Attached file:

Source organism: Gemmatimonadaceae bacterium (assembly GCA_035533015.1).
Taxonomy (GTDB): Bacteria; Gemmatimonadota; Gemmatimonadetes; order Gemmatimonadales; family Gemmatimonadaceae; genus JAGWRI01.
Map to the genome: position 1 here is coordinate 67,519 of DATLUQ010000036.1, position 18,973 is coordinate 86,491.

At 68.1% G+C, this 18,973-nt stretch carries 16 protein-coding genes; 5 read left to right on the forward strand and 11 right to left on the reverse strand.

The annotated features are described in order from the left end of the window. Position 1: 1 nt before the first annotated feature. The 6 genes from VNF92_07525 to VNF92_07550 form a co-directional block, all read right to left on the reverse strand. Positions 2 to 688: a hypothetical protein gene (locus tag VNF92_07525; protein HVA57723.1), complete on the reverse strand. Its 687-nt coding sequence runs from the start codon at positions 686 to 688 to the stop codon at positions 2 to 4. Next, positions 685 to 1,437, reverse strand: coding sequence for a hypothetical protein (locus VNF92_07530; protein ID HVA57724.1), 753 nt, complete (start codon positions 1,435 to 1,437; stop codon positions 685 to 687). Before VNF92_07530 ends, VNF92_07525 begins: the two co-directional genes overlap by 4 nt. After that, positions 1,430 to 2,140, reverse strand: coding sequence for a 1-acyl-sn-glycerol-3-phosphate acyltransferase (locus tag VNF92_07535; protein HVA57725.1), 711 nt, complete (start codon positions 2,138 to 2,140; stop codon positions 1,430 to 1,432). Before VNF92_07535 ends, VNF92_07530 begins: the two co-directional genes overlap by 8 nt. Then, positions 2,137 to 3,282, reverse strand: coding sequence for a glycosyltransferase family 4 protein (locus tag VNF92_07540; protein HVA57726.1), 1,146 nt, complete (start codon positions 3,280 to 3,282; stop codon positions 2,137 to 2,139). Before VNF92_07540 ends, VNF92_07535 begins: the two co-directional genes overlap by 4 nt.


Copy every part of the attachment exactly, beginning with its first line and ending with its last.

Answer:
Source organism: Gemmatimonadaceae bacterium (assembly GCA_035533015.1).
Taxonomy (GTDB): Bacteria; Gemmatimonadota; Gemmatimonadetes; order Gemmatimonadales; family Gemmatimonadaceae; genus JAGWRI01.
Map to the genome: position 1 here is coordinate 67,519 of DATLUQ010000036.1, position 18,973 is coordinate 86,491.

At 68.1% G+C, this 18,973-nt stretch carries 16 protein-coding genes; 5 read left to right on the forward strand and 11 right to left on the reverse strand.

The annotated features are described in order from the left end of the window. Position 1: 1 nt before the first annotated feature. The 6 genes from VNF92_07525 to VNF92_07550 form a co-directional block, all read right to left on the reverse strand. Positions 2 to 688: a hypothetical protein gene (locus tag VNF92_07525; protein HVA57723.1), complete on the reverse strand. Its 687-nt coding sequence runs from the start codon at positions 686 to 688 to the stop codon at positions 2 to 4. Next, positions 685 to 1,437, reverse strand: coding sequence for a hypothetical protein (locus VNF92_07530; protein ID HVA57724.1), 753 nt, complete (start codon positions 1,435 to 1,437; stop codon positions 685 to 687). Before VNF92_07530 ends, VNF92_07525 begins: the two co-directional genes overlap by 4 nt. After that, positions 1,430 to 2,140, reverse strand: coding sequence for a 1-acyl-sn-glycerol-3-phosphate acyltransferase (locus tag VNF92_07535; protein HVA57725.1), 711 nt, complete (start codon positions 2,138 to 2,140; stop codon positions 1,430 to 1,432). Before VNF92_07535 ends, VNF92_07530 begins: the two co-directional genes overlap by 8 nt. Then, positions 2,137 to 3,282, reverse strand: coding sequence for a glycosyltransferase family 4 protein (locus tag VNF92_07540; protein HVA57726.1), 1,146 nt, complete (start codon positions 3,280 to 3,282; stop codon positions 2,137 to 2,139). Before VNF92_07540 ends, VNF92_07535 begins: the two co-directional genes overlap by 4 nt.